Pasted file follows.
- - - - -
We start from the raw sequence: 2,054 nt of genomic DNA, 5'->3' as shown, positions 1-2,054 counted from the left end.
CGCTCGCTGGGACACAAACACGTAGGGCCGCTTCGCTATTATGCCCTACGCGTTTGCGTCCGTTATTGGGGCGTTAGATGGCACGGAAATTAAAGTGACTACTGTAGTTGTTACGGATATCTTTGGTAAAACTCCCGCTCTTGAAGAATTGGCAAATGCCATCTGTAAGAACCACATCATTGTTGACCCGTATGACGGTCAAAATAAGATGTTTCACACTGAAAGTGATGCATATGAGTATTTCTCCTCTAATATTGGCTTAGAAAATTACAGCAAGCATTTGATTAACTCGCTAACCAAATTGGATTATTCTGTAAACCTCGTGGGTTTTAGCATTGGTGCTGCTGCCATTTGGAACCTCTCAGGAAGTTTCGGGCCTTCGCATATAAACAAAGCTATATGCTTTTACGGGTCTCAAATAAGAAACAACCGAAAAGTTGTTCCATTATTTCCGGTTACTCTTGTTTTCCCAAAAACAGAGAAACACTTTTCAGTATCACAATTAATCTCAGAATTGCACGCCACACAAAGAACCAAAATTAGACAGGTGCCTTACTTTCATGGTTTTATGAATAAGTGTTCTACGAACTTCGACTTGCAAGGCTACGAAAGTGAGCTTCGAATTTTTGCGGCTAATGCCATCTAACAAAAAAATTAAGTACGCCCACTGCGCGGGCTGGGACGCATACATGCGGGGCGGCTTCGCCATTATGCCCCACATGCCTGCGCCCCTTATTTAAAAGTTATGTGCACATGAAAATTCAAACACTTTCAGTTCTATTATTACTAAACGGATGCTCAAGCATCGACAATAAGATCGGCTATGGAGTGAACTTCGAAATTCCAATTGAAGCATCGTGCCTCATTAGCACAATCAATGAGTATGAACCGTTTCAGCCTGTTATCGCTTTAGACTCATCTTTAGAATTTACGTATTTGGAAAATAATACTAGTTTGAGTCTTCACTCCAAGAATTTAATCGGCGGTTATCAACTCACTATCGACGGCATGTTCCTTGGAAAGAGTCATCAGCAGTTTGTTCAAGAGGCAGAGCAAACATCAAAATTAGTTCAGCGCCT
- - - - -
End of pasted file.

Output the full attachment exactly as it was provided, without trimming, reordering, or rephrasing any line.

We start from the raw sequence: 2,054 nt of genomic DNA, 5'->3' as shown, positions 1-2,054 counted from the left end.
CGCTCGCTGGGACACAAACACGTAGGGCCGCTTCGCTATTATGCCCTACGCGTTTGCGTCCGTTATTGGGGCGTTAGATGGCACGGAAATTAAAGTGACTACTGTAGTTGTTACGGATATCTTTGGTAAAACTCCCGCTCTTGAAGAATTGGCAAATGCCATCTGTAAGAACCACATCATTGTTGACCCGTATGACGGTCAAAATAAGATGTTTCACACTGAAAGTGATGCATATGAGTATTTCTCCTCTAATATTGGCTTAGAAAATTACAGCAAGCATTTGATTAACTCGCTAACCAAATTGGATTATTCTGTAAACCTCGTGGGTTTTAGCATTGGTGCTGCTGCCATTTGGAACCTCTCAGGAAGTTTCGGGCCTTCGCATATAAACAAAGCTATATGCTTTTACGGGTCTCAAATAAGAAACAACCGAAAAGTTGTTCCATTATTTCCGGTTACTCTTGTTTTCCCAAAAACAGAGAAACACTTTTCAGTATCACAATTAATCTCAGAATTGCACGCCACACAAAGAACCAAAATTAGACAGGTGCCTTACTTTCATGGTTTTATGAATAAGTGTTCTACGAACTTCGACTTGCAAGGCTACGAAAGTGAGCTTCGAATTTTTGCGGCTAATGCCATCTAACAAAAAAATTAAGTACGCCCACTGCGCGGGCTGGGACGCATACATGCGGGGCGGCTTCGCCATTATGCCCCACATGCCTGCGCCCCTTATTTAAAAGTTATGTGCACATGAAAATTCAAACACTTTCAGTTCTATTATTACTAAACGGATGCTCAAGCATCGACAATAAGATCGGCTATGGAGTGAACTTCGAAATTCCAATTGAAGCATCGTGCCTCATTAGCACAATCAATGAGTATGAACCGTTTCAGCCTGTTATCGCTTTAGACTCATCTTTAGAATTTACGTATTTGGAAAATAATACTAGTTTGAGTCTTCACTCCAAGAATTTAATCGGCGGTTATCAACTCACTATCGACGGCATGTTCCTTGGAAAGAGTCATCAGCAGTTTGTTCAAGAGGCAGAGCAAACATCAAAATTAGTTCAGCGCCT